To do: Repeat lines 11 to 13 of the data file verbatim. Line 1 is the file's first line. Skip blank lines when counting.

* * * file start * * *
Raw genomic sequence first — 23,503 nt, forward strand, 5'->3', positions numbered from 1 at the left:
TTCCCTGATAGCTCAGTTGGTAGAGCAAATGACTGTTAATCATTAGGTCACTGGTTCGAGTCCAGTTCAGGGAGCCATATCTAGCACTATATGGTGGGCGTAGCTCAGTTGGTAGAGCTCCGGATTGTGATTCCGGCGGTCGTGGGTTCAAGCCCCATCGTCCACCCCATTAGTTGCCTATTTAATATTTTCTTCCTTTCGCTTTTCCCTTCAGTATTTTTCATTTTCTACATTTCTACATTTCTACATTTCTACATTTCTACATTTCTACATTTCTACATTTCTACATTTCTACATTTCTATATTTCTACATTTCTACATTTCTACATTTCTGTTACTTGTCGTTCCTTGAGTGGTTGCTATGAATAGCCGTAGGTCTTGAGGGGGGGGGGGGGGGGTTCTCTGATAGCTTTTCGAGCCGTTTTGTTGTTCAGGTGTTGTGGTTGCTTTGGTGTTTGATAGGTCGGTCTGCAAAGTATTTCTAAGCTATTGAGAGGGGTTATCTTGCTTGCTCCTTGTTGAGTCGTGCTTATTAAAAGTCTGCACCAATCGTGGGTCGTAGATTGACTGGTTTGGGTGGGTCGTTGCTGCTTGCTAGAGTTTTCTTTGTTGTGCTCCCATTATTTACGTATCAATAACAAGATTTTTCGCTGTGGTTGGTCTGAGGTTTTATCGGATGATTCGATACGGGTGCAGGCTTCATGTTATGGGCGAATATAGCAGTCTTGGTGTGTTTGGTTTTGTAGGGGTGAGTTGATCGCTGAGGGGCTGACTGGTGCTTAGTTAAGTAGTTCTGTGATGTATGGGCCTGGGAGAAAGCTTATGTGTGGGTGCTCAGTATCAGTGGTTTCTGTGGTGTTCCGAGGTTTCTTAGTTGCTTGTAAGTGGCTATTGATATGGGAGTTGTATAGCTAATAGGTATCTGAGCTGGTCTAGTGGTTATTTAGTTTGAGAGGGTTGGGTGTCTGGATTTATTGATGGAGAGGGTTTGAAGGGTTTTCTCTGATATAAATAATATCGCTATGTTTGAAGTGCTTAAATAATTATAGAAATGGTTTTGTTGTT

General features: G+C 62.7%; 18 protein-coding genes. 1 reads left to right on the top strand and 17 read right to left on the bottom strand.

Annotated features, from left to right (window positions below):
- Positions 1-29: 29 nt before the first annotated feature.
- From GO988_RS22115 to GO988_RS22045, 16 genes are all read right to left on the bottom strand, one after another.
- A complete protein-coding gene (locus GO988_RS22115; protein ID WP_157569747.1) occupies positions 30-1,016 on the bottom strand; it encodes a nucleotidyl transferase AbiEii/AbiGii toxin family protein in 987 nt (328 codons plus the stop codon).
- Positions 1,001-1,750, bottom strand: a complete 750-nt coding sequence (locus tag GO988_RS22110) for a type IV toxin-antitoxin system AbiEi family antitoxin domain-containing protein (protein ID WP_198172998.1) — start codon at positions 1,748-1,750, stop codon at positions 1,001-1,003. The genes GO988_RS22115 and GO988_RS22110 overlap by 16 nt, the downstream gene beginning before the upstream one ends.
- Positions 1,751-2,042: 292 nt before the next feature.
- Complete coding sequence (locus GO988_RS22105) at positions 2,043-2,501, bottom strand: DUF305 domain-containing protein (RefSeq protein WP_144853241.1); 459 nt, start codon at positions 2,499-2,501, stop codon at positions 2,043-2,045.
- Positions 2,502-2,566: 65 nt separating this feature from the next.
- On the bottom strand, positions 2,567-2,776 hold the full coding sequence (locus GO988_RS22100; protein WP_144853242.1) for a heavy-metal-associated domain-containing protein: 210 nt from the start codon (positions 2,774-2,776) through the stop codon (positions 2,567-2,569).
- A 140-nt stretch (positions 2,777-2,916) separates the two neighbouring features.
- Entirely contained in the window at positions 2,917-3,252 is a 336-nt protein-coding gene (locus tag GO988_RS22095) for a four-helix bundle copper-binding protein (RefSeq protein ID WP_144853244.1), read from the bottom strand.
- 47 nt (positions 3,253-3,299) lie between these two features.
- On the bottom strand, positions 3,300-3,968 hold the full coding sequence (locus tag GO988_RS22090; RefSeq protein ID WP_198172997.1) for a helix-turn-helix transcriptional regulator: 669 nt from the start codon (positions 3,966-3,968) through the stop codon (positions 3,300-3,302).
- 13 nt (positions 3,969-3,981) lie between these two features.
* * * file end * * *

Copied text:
- Positions 2,502-2,566: 65 nt separating this feature from the next.
- On the bottom strand, positions 2,567-2,776 hold the full coding sequence (locus GO988_RS22100; protein WP_144853242.1) for a heavy-metal-associated domain-containing protein: 210 nt from the start codon (positions 2,774-2,776) through the stop codon (positions 2,567-2,569).
- A 140-nt stretch (positions 2,777-2,916) separates the two neighbouring features.